...The Decline of Indentured Servitude...

Indentured servitude lasted for differing lengths of time in the various regions where it was initially most prevalent (The West Indies, the Chesapeake, South Carolina and Georgia (Galenson, 10) as a transition from indentured servitude to slave labor took place. Reasons for the decline included the rise of slave labor, changing patterns of immigration and eventually laws against bound servitude and the rise of wage labor. The decline of servitude took place mainly in three time periods: in the 1650s with the rise of slavery in the New World, from 1818-1840 in the United States, and in 1917 when indentured servitude was outlawed in the Americas.

 

The 1650s
 

     Climate conditions in the Caribbean and other warm colonies that were conducive to growing crops such as sugar or rice were unhealthy for Europeans. At the time, living in Africa “was a `death sentence’ for Europeans, and that the Caribbean was decidedly unhealthful” (Coelho and McGuire, 95). The high mortality rates among Europeans, combined with harsh working conditions that many Europeans wished to avoid (Galenson, 11) made it more expensive for the labor of indentured servants to be used, and in the 1650s a shift to African slave labor occurred (Coelho and McGuire, 93).

     At first, indentured laborers were kept as skilled workers on plantations, but over time the cost of indentured servants rose and slaves were trained to perform those jobs (Galenson, 12). By the American Revolution, the colonies in the British West Indies had stopped importing large numbers of white servants, and most of the servants were taken to Pennsylvania and the Chesapeake region (Galenson, 12).

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A sugar plantation

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A tobacco plantation

 

 

1818-1840

    Indentured servitude lasted until roughly 1840 in mainland North America (Galenson,13-14), but experienced a sharp decline between 1818 and 1821 (Grubb, 806). By the 1830s, indentured servitude among immigrants had almost entirely ended in mainland North America (Galenson, 14).

    Increases in transatlantic shipping helped to lower the cost of passage, enabling more   immigrants to pay their own fares with their accumulated savings (Grubb, 815). As time passed, immigrant communities in the United States were growing and creating networks that could aid family and friends who wished to emigrate from their native country. Furthermore, as reliability of transatlantic banking increased, it became possible for family members or friends to send money for an immigrant's passage, which could then be repaid in a less formal fashion upon arrival (Grubb, 809). This replaced the uncertainty of the earlier system, in which it was risky to send money overseas, when an immigrant might be sold as a servant or jailed as a debtor if a friend or relative financing their passage was not present when they debarked (Grubb, 815).
     As servitude grew rarer the relative cost of employing an indentured servant rose, contributing to the decline of the practice (Grubb, 804). By the nineteenth century employers considered wage labor and servitude to be interchangeable, so the increasing scarcity of servants simply encouraged employers to hire wage laborers (Grubb, 806). Eventually though, the increase on the pool of wage earners made them cheaper to hire than indentured servants, which lessened the demand for servants even further (Salinger, 9).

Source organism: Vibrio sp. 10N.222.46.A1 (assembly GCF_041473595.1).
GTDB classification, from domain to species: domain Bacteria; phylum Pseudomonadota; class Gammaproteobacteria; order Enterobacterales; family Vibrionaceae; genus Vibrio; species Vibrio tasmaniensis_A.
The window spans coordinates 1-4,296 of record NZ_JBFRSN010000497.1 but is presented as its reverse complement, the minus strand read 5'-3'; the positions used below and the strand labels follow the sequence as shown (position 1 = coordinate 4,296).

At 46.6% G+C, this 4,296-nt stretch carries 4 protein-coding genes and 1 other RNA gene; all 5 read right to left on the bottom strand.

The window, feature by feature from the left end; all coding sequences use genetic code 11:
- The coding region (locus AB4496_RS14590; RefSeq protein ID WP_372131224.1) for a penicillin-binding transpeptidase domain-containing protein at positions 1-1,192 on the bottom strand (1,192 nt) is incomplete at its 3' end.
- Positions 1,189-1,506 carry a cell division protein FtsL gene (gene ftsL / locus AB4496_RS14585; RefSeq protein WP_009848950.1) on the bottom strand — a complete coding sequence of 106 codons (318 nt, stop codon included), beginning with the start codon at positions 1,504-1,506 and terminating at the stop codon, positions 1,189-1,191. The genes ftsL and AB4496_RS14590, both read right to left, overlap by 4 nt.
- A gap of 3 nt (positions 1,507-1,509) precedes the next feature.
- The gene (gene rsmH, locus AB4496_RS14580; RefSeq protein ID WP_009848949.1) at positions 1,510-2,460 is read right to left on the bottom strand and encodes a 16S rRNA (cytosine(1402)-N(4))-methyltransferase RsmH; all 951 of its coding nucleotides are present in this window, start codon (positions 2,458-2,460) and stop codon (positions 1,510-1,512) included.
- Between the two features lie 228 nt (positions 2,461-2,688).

1917

     In the 1830s, slavery was abolished in the British West Indies, creating a need for a new labor force. In order to meet this need and to encourage immigration, servants were recruited from India and China and brought to colonies such as British Guiana, Trinidad, Jamaica, Cuba and Peru (Galenson, 14). Later, in the 1880s bound laborers from China were taken to Hawaii and California, under contracts that varied in their demands. The group bound for Hawaii were under "true indentures" that called for a specific term of service under a planter, whereas the group taken to California were under "debt contracts" that in theory allowed them to become free when they had repaid their debt, though it is unclear whether the workers were able to take advantage of their mobility. In some cases servants were actually paid wages during their contracts and provided with passage back to their native country at the end of their term (Galenson, 15).

 

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Railroad construction in California
 

     The end of indentured servitude finally came in 1917, when the British government prohibited the transportation of debtors from India as servants. The abolition of imprisonment of debtors had occurred earlier elsewhere and has been considered a "decisive blow" for indentured servitude (Heavner, 701) though the total influence of this event is not clear (Galenson, 13). The system had been under attack by the same groups that had fought for the abolition of slavery, as well causing the governments of the countries sending the servants to become concerned (Galenson, 25). Indentured servitude ended in Hawaii when it was annexed by the United States, and the end of the systems in California and elsewhere resulted in the death of indentured servitude (Galenson, 26).

 

 

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